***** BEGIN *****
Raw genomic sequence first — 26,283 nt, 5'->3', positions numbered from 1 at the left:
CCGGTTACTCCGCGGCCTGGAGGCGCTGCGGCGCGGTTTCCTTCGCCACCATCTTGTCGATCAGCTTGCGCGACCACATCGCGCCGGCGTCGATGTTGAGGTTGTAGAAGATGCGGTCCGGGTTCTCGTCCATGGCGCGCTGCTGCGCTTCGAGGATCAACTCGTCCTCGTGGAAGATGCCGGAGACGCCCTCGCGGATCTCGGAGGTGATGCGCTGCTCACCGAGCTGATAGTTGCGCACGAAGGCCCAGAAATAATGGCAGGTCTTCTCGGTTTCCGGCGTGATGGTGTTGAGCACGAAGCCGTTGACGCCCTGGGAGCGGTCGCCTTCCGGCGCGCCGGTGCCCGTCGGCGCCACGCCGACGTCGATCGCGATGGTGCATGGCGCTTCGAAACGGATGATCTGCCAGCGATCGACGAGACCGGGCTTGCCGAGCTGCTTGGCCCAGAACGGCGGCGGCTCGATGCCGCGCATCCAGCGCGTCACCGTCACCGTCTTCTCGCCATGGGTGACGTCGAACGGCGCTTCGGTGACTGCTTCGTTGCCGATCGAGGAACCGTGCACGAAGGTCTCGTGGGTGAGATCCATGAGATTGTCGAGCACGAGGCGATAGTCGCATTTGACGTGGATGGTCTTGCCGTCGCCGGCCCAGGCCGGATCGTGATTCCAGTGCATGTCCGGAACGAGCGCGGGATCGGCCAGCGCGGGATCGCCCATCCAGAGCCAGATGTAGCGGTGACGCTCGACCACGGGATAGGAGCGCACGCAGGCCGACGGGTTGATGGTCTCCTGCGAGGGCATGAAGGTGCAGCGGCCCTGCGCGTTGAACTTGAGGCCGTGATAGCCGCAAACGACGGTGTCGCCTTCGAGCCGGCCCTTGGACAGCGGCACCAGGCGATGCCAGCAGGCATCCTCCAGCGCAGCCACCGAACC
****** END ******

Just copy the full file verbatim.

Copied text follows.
Raw genomic sequence first — 26,283 nt, 5'->3', positions numbered from 1 at the left:
CCGGTTACTCCGCGGCCTGGAGGCGCTGCGGCGCGGTTTCCTTCGCCACCATCTTGTCGATCAGCTTGCGCGACCACATCGCGCCGGCGTCGATGTTGAGGTTGTAGAAGATGCGGTCCGGGTTCTCGTCCATGGCGCGCTGCTGCGCTTCGAGGATCAACTCGTCCTCGTGGAAGATGCCGGAGACGCCCTCGCGGATCTCGGAGGTGATGCGCTGCTCACCGAGCTGATAGTTGCGCACGAAGGCCCAGAAATAATGGCAGGTCTTCTCGGTTTCCGGCGTGATGGTGTTGAGCACGAAGCCGTTGACGCCCTGGGAGCGGTCGCCTTCCGGCGCGCCGGTGCCCGTCGGCGCCACGCCGACGTCGATCGCGATGGTGCATGGCGCTTCGAAACGGATGATCTGCCAGCGATCGACGAGACCGGGCTTGCCGAGCTGCTTGGCCCAGAACGGCGGCGGCTCGATGCCGCGCATCCAGCGCGTCACCGTCACCGTCTTCTCGCCATGGGTGACGTCGAACGGCGCTTCGGTGACTGCTTCGTTGCCGATCGAGGAACCGTGCACGAAGGTCTCGTGGGTGAGATCCATGAGATTGTCGAGCACGAGGCGATAGTCGCATTTGACGTGGATGGTCTTGCCGTCGCCGGCCCAGGCCGGATCGTGATTCCAGTGCATGTCCGGAACGAGCGCGGGATCGGCCAGCGCGGGATCGCCCATCCAGAGCCAGATGTAGCGGTGACGCTCGACCACGGGATAGGAGCGCACGCAGGCCGACGGGTTGATGGTCTCCTGCGAGGGCATGAAGGTGCAGCGGCCCTGCGCGTTGAACTTGAGGCCGTGATAGCCGCAAACGACGGTGTCGCCTTCGAGCCGGCCCTTGGACAGCGGCACCAGGCGATGCCAGCAGGCATCCTCCAGCGCAGCCACCGAACC